Tuesday, 31 March 2015

Port and Starboard

Port and Starboard
The clocks have gone forward one hour so summer is definitely here. If you are preparing a boat for the coming season I wish you well with it. For those that don’t own a boat but like to get a boat fix every once in a while, there’ll be more opportunities to boat-watch as the annual stream of pleasure boats up and down our rivers and creeks begin to take to their moorings on the water over the next couple of months.
Still under wraps, our new cushion
  Some of you may have come across the chain of thought that the word ‘posh ‘originated from the nautical terms port and starboard. This was in the days when well- healed 19th century ship passengers, on their way to India, would be able to afford the better bunks on the port side for the journey out (port out) and starboard on the homeward leg (starboard home). With the other passengers on board being mere mortals and gawking; ooh, there posh, as the cash-laden bashed past toward their favored bunks with leather-cased luggage. 
  Well, there is definitely no posh aboard Shoal Waters (we can do pie-mash but not posh) – she’s firmly at the working end of the boat scale and at 76000 plus nautical miles traveled, and counting, continues to be well used and cared for.
  Why all this posh tosh you might ask? Well, we have a new bunk cushion for 2015, it’s cherry red, and I couldn’t help commenting to the maker when I collected it that it was all rather posh-looking! I didn’t quite use those exact words but that was the gist of it. And yes, it may look posh set beside the other, now seasoned looking, cushions but the creek-sailors among you will know that a session of weighing anchor will have me scrambling below inevitably covered in dark goo from the bed of a creek, which will wipe away any glint of posh to our preferred ruddy and cheerful glow, like the rest of her.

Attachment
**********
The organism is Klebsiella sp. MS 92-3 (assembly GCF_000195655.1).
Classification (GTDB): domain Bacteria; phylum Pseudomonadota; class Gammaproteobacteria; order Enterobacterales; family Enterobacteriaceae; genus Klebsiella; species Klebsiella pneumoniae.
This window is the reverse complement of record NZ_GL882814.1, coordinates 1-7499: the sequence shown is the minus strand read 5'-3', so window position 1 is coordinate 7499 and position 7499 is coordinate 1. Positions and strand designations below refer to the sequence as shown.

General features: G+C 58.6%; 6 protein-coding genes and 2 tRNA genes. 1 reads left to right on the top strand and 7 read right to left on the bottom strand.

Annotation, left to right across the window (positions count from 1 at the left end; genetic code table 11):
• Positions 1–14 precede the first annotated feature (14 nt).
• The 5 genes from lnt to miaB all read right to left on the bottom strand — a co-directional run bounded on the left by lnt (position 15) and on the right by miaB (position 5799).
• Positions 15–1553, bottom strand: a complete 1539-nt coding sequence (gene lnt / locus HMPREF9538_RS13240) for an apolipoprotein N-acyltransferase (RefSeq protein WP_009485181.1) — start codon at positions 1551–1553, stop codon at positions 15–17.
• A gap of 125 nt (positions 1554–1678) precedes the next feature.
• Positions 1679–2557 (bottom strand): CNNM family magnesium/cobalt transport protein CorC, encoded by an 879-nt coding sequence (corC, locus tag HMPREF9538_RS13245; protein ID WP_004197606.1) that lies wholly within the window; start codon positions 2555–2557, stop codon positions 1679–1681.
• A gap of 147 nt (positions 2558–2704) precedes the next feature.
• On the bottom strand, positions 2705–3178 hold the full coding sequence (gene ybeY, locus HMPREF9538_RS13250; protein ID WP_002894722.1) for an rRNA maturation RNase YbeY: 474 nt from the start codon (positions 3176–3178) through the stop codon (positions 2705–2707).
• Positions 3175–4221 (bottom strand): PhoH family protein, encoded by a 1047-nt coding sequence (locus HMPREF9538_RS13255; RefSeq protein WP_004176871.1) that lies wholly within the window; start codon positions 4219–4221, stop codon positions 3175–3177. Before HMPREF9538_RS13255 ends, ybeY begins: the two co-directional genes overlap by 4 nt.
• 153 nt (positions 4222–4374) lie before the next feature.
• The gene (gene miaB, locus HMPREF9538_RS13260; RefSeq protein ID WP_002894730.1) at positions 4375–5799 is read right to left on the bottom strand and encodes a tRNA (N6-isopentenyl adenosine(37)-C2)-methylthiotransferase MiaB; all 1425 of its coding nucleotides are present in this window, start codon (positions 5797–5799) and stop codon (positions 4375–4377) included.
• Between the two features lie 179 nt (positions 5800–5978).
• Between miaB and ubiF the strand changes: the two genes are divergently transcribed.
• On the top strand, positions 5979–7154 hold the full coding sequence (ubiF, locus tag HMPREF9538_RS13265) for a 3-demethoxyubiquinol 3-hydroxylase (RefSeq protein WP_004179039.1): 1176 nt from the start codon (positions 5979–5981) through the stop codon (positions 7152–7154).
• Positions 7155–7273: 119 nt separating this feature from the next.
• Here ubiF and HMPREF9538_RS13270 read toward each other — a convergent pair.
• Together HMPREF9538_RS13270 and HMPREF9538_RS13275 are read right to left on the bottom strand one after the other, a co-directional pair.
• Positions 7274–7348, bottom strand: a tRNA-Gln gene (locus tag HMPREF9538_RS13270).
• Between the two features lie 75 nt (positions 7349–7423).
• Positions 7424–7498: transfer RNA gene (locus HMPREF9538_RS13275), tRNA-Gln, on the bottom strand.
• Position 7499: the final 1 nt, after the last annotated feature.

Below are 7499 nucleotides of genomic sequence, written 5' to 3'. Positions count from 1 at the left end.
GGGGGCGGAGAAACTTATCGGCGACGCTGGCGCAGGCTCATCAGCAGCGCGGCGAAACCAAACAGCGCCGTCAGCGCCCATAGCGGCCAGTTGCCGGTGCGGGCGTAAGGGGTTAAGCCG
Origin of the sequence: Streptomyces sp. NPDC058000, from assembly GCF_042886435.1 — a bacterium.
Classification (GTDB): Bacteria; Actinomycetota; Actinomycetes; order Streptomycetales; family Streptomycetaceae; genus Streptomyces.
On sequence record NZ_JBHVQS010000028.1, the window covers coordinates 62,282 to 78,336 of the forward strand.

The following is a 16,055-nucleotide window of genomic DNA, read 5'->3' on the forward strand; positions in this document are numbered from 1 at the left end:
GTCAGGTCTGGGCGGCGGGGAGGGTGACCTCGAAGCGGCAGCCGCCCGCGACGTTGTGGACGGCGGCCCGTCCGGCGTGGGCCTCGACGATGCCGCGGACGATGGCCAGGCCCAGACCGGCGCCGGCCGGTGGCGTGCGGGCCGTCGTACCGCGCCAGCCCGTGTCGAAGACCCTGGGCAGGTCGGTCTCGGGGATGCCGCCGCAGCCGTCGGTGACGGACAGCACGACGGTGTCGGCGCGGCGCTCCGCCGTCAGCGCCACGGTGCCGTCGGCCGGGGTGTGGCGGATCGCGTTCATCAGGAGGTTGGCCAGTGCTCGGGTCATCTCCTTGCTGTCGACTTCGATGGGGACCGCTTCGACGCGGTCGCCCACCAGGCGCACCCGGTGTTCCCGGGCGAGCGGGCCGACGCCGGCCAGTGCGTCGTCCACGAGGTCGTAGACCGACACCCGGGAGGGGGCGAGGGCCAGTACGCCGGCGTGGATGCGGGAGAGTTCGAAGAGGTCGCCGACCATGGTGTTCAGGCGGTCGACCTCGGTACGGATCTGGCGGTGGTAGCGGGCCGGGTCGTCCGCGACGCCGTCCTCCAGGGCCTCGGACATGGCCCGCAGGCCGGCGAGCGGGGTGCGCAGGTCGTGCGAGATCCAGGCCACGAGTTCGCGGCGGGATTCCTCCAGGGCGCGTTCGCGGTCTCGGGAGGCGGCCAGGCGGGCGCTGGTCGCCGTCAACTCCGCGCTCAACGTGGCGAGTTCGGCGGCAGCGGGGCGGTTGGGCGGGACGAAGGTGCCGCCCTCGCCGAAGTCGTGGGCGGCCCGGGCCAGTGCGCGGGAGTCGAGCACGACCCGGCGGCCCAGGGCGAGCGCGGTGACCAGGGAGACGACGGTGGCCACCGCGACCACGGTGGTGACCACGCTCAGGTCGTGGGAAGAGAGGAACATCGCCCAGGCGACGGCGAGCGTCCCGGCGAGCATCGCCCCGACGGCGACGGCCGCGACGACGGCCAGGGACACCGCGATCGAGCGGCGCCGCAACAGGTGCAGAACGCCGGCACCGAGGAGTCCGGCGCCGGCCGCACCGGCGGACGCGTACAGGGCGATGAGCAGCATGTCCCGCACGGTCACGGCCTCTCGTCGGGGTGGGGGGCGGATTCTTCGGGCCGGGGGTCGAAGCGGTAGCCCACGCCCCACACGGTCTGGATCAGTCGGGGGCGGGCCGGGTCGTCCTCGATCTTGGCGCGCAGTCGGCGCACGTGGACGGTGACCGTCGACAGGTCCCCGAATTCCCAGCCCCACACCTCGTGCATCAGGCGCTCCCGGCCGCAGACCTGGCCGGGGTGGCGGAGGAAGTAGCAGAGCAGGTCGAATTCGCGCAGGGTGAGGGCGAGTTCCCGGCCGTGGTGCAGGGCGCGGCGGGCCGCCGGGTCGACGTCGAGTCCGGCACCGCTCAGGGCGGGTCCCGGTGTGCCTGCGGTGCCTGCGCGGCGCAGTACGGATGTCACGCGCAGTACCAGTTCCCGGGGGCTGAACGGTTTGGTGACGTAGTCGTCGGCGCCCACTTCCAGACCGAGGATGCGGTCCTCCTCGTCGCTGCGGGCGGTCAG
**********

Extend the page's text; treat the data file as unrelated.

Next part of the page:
Good sailing, and boat watching, Tony

Thursday, 12 March 2015

2015 Small Boat Sailors Rally

This year the Small Boat Sailors rally will be on Saturday 13th June. As a reminder; we meet on a friendly basis in the memory of the late Charles Stock, the intrepid adventure sailor and former owner of Shoal Waters, who inspired many to take to the water in an inexpensive boat and begin cruising under sail. We have been meeting for the last four years now so this will be our fifth. Last year we met on the Broads in Norfolk. (see pic)
All sizes and types of craft are welcome to join us. Very relaxed itinerary made up as the day passes. Check your tide tables as tides will be neaps so we may sail down to Bradwell and raft-up in the area, with the aim of heading back upriver on the evening tide. Bring your puddings - I have the kettle to cook them in if you haven't! And wellies too.

Date: Saturday 13th June
Place: Goldhanger Creek, River Blackwater, Essex

Have a small dinghy and would need to launch nearby? We may be able to accommodate you.
Inbox or email Creeksailor on the address above in the sidebar.
Note: All weather permitting. Safety is paramount and it is up to each skipper to ascertain the suitability of his or her craft and experience of in tidal waters. Anyone attending does so at their own risk.

Tuesday, 10 March 2015

Old London

 There’s a bags of history at the Prospect of Whitby in Wapping, one of London’s oldest riverside Inns built in the reign of Henry the V111 at circa 1520. The pub is sited on the edge of the River Thames and neighboured by cobbled streets and converted old wharves.
The low ceilings are heavily beamed and a seat in one of the quirky, cosy little spaces is just right for sipping on a cold, crisp beer, a smooth drop of red or a fruity glass of white and soaking up this old world atmosphere. There’s flagstone and wide-board wooden floors that have the wear of sailors from far-flung places, dockers and watermen’s boots and if the time is anywhere near high-tide and the breeze is up an intermittent and somewhat disconcerting thud is heard, for the tide runs fast in these parts and although we may be far inland we could well be at sea for a fair old popple - a choppy sea, slaps at the brickwork on the buildings outer walls.
Criminals used to be hanged on the foreshore just along from here and as a reminder there’s a gallows in place on the back of the pub, which is a restaurant. The sight of the noose is quite enough to convince any would-be non-payer that in this establishment the bill is definitely worth paying! Tony